Israeli automotive startup City Transformer, the firm that has developed the world’s first vehicle capable of folding and changing its width as a solution to city’s traffic and parking problems, has partnered with emergency medical response organization United Hatzalah to incorporate its all-electric compact vehicles into the organization’s fleet.
The deal will allow United Hatzalah’s network of volunteers to locate one of the City Transformer’s car-sharing vehicles in various cities in Israel and use it to respond to medical emergencies in the area when needed. The USD 22 million deal is for 1,000 units. Up to 50 vehicles will be provided upfront, with several hundred more units expected to join within the next five years, United Hatzalah said in an announcement last week.
United Hatzalah is a free, volunteer-based emergency medical services organization based in Jerusalem that operates a network of trained volunteers with specially equipped motorcycle ambulances to assist those in need of medical intervention during an emergency.
Founded in 2014, City Transformer vehicles take up the space of a regular car on the road but shrink to the size of a motorcycle to fit into narrow traffic lanes and parking spots. As the sides of the cars compress, the cabin does not shrink, allowing the driver to even begin folding the vehicle while driving at low speed.
Using the folding mechanism, the car saves up to 75% of parking space, the company says. While the car is 2.35 meters long and 1.4 meters wide, it can contract to just one meter in parking mode. City Transformer’s initial solution was intended to alleviate congestion caused by traffic and parking on city streets in urban areas. United Hatzalah will be using the vehicles to save lives.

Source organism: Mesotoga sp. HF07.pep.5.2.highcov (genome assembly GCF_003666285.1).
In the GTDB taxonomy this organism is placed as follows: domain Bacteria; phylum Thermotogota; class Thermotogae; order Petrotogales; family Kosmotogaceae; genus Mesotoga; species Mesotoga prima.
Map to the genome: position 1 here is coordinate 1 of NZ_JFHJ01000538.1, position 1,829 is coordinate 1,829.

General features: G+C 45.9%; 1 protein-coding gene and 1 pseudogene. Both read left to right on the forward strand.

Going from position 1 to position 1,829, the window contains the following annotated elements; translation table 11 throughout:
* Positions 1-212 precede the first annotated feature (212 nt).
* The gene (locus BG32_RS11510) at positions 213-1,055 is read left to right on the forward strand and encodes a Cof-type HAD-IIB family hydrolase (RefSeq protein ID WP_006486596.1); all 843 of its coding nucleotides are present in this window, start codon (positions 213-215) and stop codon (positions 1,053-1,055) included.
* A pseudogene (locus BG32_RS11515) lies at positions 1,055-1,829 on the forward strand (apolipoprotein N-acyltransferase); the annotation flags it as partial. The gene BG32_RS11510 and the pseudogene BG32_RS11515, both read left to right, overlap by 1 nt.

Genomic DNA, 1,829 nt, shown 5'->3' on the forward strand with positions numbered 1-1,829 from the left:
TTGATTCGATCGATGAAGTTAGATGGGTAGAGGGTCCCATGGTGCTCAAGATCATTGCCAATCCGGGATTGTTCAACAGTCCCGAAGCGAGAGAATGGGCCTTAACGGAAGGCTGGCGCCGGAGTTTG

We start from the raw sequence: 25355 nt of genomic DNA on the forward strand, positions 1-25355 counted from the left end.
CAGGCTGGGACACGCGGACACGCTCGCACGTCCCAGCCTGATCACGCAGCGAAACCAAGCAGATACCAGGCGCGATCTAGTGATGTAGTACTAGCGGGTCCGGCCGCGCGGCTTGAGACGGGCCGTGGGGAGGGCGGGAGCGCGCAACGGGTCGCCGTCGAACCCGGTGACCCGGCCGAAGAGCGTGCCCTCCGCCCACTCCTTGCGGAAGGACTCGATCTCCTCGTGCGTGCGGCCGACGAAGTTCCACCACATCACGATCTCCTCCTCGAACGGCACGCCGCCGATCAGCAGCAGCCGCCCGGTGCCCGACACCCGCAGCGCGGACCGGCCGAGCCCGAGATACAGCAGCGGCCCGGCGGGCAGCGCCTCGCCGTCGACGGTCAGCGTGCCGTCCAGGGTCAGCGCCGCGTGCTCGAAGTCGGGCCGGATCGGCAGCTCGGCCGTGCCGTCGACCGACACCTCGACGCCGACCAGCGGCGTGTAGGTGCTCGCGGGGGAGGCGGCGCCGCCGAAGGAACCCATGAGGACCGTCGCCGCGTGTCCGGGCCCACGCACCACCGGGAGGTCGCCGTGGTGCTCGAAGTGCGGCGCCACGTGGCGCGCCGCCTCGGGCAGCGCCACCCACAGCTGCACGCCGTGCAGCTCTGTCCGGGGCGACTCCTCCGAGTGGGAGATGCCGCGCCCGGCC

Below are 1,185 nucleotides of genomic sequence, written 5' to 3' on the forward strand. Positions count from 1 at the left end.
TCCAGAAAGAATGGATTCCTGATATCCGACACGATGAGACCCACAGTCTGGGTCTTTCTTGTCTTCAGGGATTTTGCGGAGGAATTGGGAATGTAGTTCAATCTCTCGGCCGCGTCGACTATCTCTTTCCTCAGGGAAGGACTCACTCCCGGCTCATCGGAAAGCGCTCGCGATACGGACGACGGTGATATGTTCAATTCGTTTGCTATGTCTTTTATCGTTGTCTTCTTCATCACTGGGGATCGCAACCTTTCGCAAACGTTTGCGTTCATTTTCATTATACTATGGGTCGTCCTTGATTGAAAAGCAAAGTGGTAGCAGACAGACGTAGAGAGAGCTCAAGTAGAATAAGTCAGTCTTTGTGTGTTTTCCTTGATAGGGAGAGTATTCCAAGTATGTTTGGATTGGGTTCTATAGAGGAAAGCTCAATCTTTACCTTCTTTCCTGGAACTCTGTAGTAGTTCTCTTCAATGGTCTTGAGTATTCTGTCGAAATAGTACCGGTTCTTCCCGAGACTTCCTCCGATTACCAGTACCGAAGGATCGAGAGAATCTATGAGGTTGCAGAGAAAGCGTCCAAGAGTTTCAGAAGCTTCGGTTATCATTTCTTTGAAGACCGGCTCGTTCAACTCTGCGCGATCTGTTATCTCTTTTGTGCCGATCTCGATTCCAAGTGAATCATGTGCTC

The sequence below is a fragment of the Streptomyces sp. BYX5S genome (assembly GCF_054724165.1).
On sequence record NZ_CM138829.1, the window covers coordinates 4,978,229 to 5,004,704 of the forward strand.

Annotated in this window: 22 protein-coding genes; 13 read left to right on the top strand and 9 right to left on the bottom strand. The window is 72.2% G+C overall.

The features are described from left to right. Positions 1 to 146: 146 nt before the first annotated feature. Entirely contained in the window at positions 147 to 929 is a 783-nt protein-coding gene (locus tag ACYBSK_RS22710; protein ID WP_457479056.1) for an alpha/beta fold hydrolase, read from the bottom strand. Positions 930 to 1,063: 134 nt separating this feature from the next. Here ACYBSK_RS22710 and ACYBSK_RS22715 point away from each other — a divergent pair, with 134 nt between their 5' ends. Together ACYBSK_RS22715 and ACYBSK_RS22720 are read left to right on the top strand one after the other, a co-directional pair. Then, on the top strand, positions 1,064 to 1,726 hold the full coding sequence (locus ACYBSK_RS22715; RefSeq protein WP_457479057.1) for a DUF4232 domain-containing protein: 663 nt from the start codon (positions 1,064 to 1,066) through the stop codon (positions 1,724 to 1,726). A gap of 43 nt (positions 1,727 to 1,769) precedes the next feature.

The deal is also the debut of shared fleet vehicles in the field of emergency services. City Transformer will also provide a dedicated model equipped as a first-aid vehicle to volunteers selected by the organization, United Hatzalah said in the announcement.
Vehicles will be strategically positioned at various points in several cities. Upon receiving a notification of an emergency, any of the organization’s 6,000 volunteers will be able to rush to the nearest vehicle and drive to the incident. Volunteers will be able to identify the vehicle and open it using an app. The emergency address will be pre-entered into the vehicle navigation software by the United Hatzalah dispatch center.
United Hatzalah volunteers respond to about 2,000 calls a day across Israel, the organization says.
The article was originally published by NoCamels, a leading news website covering breakthrough innovation from Israel for a global audience.